Exiled Tibetan prime minister says ‘total repression’ by Beijing is fostering resentment
Lobsang Sangay and senior exiles including the Dalai Lama renew push for “Middle Way” of peaceful autonomy within China after a four-year hiatus
The prime minister of Tibet’s government-in-exile accused Chinese authorities on Thursday of blanket repression in the Himalayan region as he launched a new campaign for autonomy in his homeland.
“There is total repression and total discrimination” in Tibet, Lobsang Sangay said at his government’s headquarters in northern India.
“All this repression is making Tibetans more resentful of the Chinese government’s policies and towards the Chinese government and various forms of protests are taking place.”
The prime minister was speaking as he and other senior exiles, including the Dalai Lama, gathered to renew their push for a “Middle Way” of peaceful autonomy within China after a four-year hiatus.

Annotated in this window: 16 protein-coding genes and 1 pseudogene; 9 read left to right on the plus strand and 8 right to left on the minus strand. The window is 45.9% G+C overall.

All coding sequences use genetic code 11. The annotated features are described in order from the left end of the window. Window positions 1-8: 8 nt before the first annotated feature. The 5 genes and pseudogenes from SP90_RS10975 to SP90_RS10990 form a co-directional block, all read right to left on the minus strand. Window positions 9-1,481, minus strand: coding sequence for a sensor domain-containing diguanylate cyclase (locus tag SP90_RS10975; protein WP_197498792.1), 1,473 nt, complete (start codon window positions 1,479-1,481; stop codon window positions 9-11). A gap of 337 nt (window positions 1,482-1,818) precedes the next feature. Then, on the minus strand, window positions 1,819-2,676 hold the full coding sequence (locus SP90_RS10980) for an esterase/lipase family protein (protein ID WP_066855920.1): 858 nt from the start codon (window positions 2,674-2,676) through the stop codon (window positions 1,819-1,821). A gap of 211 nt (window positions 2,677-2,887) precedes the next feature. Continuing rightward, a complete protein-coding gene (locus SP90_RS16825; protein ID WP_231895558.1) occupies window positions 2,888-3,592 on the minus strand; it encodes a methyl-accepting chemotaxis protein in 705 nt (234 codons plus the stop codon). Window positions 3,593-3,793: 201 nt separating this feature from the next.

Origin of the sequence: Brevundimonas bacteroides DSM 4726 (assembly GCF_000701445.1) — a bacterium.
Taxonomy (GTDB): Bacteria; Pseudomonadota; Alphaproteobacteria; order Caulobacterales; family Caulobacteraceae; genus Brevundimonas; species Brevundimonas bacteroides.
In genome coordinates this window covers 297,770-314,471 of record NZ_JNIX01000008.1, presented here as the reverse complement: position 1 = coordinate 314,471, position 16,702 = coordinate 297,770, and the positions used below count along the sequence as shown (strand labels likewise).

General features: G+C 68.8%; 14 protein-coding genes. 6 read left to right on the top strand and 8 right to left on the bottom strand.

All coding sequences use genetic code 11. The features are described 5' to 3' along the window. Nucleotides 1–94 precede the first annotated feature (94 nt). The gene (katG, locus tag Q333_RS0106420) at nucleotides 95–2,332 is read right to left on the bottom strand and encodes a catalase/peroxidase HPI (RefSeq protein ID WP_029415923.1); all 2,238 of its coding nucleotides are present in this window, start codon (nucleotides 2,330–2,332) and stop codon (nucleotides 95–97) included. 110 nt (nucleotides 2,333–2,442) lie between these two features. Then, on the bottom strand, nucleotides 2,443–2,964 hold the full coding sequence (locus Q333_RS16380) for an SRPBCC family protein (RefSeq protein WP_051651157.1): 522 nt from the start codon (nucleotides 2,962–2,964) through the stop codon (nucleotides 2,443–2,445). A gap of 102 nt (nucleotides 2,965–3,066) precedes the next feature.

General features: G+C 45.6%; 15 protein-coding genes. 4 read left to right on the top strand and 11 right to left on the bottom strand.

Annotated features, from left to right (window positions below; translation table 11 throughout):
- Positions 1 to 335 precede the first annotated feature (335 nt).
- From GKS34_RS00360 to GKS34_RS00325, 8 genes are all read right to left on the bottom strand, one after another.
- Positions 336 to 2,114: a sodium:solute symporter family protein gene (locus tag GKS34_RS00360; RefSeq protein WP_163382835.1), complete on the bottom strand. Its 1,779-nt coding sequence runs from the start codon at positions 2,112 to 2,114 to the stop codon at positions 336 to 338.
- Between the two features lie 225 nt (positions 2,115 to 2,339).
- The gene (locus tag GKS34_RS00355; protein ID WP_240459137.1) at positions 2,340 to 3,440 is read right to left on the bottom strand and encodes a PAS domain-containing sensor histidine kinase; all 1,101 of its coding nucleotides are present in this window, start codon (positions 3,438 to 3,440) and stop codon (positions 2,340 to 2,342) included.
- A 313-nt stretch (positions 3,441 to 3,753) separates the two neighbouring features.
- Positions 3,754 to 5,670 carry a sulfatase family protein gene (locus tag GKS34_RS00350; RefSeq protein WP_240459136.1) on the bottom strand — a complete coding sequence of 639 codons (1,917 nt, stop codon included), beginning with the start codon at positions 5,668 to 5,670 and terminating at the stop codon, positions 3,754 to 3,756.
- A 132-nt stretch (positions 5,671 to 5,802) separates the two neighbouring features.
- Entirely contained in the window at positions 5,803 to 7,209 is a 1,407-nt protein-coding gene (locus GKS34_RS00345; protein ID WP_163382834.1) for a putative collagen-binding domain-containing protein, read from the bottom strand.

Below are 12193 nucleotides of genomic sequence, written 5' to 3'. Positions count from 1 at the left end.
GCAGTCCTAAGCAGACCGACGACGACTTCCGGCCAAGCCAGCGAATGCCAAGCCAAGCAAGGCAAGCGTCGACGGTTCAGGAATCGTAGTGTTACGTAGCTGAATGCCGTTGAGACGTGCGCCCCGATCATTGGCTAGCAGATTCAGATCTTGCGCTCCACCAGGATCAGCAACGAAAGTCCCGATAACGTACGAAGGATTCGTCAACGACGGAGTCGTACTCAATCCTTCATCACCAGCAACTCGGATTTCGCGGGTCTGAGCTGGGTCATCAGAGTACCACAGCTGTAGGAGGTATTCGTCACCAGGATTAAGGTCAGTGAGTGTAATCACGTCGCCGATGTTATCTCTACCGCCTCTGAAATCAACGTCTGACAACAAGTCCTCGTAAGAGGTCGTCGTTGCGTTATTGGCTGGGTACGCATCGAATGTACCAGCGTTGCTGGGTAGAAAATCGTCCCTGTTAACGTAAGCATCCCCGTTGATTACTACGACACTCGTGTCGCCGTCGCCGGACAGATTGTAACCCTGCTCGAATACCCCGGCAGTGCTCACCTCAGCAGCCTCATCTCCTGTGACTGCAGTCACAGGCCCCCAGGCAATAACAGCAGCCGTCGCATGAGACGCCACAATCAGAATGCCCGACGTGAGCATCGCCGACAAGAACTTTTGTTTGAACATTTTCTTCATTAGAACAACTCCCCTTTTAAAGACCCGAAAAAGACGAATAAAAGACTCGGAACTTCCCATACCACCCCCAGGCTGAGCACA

US President Barack Obama and other Western leaders have called on Beijing to resume talks with the Dalai Lama’s envoys on autonomy that broke down in 2010 after making no headway.
The prime minister, who took over from the Dalai Lama as the political leader of the Tibetan cause in 2011, said it was vital to counter what he called a “misinformation campaign” by Beijing.
“With the ‘Middle Way’ approach campaign, we are trying to engage the international community – young people, diplomats, media, people from all walks of life across different nations – to counter the Chinese government’s misinformation campaign about the policy,” he said.
Beijing has ruled Tibet since 1951, a year after invading.
It has already dismissed the renewed push for the “Middle Way” approach, which would include handing Tibetans decision-making positions in the region.
The launch comes after the Dalai Lama, who remains the spiritual leader of Tibetans, called for democracy in China and offered prayers for the Tiananmen Square victims on the 25th anniversary of the crackdown in Beijing.